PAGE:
LA County Fire Chief Drew Smith and Assistant Fire Chief Anthony Williams may have some answers and, certainly some lessons learned in their presentation, “The Woolsey Fire in Review,” at this weekend’s Emergency Fair.
Six months after the Woolsey fire was contained, the community still talking about it. Not with the intensity during the immediate aftermath, but in conversations punctuated with question marks and maybes. Is it fact, rumor, no comment?
Assistant Chief Anthony Williams, L.A. County Fire Department, Battalion 5, Division 7, recently spoke with the Messenger Mountain News with the caveat that he could discuss the Woolsey Fire only in generalities until the County completes its after-action assessment.
Both he and Chief Drew Smith (see Saving Topanga, April 19, 2019, for Suzanne Guldimann’s interview with Smith) will make two 45-minute presentations, “The Woolsey Fire in Review,”—at 10:15 a.m. and 1:30 p.m.—on Sunday, May 5, for “Get Plugged In,” the Emergency Fair at the Topanga Community Center. They will also be available for questions and discussion during the day.
What Williams could tell us was that his people were “ready to go” at 3 p.m. on Thursday, November 8, as soon as it became clear the fire couldn’t be contained, and sent out alerts for voluntary evacuations at 3:15 p.m. He stated that the fire jumped the 101 at Chesebro/Palo Comado Canyon around 5:30 a.m. on Nov. 9, when he put out a mass alert for elderly, disabled, and people with large animals to prepare to evacuate. He dismissed an alleged eye-witness account of the fire jumping the 101 earlier at Liberty Canyon. Mandatory evacuation in Topanga was called for around 3 p.m., Friday.
According to the L.A. Times, “in the first few hours of the Woolsey fire, LAFD responded in the greatest numbers,” while Ventura County, who focused almost all of its firefighters on battling the Hill fire just 15 miles away, could send only a skeleton crew.
The Times also reported that the LAFD initially sent 20 engines and 88 firefighters to a county fire station in Agoura Hills, where they awaited the fire to cross into L.A. County and that “firefighters on the front lines complained of lack of water, communication, and direction from the fire incident leaders.”
Informed that people were comparing Topanga to the Camp Fire in Butte County that broke out up north on the same day and destroyed the town of Paradise, Williams said, “No, Topanga is not like Paradise,” because there are more ways to evacuate. He did state that a fire, especially in Fernwood, would be challenging.
“Topanga is ripe for fire,” he said and repeated what has become the firefighters’ mantra: ‘Evacuate when asked.’ There is nothing worse than being in the way.”
One of many responsibilities in Chief Williams’ job description is disseminating information to the public. County and fire department personnel, through the LA County Office of Emergency Management (OEM), organize annual community emergency fairs and fire drills in ongoing efforts to keep a wider population informed of the importance of being prepared and what is available to them to do so.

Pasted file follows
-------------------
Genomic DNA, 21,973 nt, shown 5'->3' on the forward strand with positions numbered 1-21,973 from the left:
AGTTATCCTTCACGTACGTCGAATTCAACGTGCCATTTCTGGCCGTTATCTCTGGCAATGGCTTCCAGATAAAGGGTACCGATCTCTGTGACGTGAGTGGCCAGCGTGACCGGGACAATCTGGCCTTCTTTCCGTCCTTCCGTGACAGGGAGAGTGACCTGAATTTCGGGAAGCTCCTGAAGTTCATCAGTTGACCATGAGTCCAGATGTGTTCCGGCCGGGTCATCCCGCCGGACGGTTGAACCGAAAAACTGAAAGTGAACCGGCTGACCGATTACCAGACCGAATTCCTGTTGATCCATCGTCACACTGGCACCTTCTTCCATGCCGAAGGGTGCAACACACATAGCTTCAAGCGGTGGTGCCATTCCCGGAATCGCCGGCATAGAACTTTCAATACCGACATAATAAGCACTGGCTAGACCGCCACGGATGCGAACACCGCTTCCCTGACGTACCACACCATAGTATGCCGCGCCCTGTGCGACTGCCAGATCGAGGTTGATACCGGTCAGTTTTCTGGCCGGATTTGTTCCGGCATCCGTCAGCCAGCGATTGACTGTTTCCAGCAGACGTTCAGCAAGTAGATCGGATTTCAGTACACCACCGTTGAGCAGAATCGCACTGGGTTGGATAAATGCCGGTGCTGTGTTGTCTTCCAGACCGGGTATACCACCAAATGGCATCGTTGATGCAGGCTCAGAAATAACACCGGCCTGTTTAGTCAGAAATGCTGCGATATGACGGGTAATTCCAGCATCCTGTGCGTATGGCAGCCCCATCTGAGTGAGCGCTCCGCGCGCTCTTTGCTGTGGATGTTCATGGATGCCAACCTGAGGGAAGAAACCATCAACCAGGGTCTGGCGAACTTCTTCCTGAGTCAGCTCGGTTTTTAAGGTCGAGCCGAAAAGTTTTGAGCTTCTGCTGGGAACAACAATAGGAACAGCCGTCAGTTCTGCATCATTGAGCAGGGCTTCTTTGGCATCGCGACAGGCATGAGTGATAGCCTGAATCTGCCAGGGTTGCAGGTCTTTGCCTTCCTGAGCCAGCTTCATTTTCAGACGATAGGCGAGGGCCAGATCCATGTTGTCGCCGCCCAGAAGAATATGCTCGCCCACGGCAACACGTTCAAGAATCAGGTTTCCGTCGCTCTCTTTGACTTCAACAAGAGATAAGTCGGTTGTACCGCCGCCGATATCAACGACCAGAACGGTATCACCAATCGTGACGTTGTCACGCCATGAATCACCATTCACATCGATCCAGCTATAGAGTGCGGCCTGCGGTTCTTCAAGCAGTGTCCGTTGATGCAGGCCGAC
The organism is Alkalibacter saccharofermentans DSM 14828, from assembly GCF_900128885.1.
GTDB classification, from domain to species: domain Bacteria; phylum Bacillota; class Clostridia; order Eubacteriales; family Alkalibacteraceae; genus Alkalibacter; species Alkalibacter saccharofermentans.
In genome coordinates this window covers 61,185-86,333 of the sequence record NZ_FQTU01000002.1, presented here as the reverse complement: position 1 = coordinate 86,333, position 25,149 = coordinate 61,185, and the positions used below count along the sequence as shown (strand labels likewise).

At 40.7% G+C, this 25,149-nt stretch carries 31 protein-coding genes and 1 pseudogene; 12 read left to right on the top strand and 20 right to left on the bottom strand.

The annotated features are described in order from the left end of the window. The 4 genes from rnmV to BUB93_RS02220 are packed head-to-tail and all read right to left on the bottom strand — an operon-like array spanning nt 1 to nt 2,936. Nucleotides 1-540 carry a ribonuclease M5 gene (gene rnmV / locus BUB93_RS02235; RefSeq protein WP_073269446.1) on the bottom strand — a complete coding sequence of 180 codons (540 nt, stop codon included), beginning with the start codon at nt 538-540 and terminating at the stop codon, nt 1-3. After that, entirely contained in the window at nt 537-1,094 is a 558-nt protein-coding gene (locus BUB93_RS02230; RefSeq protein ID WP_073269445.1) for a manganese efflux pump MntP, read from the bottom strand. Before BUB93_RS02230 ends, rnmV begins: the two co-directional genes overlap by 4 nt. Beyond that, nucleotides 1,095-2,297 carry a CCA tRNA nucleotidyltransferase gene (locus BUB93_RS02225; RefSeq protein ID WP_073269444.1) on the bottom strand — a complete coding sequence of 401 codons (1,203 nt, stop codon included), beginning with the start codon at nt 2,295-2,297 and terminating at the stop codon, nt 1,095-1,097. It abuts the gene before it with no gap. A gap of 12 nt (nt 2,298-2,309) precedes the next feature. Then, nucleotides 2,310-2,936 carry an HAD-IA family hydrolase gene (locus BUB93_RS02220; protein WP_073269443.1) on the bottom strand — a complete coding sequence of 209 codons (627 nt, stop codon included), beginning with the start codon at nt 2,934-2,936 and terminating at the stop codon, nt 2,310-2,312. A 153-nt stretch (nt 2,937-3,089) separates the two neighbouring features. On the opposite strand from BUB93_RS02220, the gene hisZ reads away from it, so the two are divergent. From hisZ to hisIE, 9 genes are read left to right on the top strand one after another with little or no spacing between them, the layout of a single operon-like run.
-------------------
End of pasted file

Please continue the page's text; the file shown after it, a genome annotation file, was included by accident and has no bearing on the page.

The Emergency Fair on Sunday, May 5, is a great opportunity to get some answers from the people who were on the front lines to questions about effects of the Woolsey fire.
In preparation for Safety Week at Topanga Elementary Charter School, Williams made a brief appearance to inform a standing-room-only classroom of parents and teachers about the Shelter in Place policy for the school during an emergency and what will happen on Safety Day, Friday, May 3, when the fire department shows up with fire engines, an aerial water drop, and more “edutainment” for the kids.
Principal Steve Gediman explained that the school has supplies for 300 people for three days, plus radios and a landline, which were used, albeit limited, during the fire and power shutdown. Communication, as for everyone, was a problem; parents had no way of knowing when or how to pick up their children. Gediman said he will work on that with them.
Williams said, “I get that parents want to make their families whole in times of emergency but with 10,000 residents, it takes six to eight hours to evacuate the canyon.
“Please, keep the roads clear. Having fire personnel at the school is one of our first obligations. They will determine how many more resources may be needed. Know that firefighters won’t coddle your kids. There will be firmness and direction from them because it’s not a fire drill.”
With spring brush clearing in full swing now, Williams recommended that people also contact the North Topanga Canyon fire Safe Council (NTCFSC) and sign up for a free evaluation of their home. “Brush clearing isn’t just once a year, it’s constant,” he said.
Just what homeowners want to hear, right?
This Sunday is an opportunity to meet the first responders and local volunteer organizations where residents can volunteer or contribute so Topanga continues to be an informed and safe community.
Don’t miss the fire chiefs’ presentation at 10:15 a.m. and 1:30 p.m.; the OEM panel discussion at 12:30 p.m.; and Simon T, who developed his property with firefighting capabilities that is now the LAFD Helistop, 69 Bravo, at 11 a.m. Other local volunteer organizations, TCEP, NTCFSC, CERT, and the Disaster Radio Team (DRT) will be on hand along with many vendors. Fair hours are 10 a.m. to 4 p.m.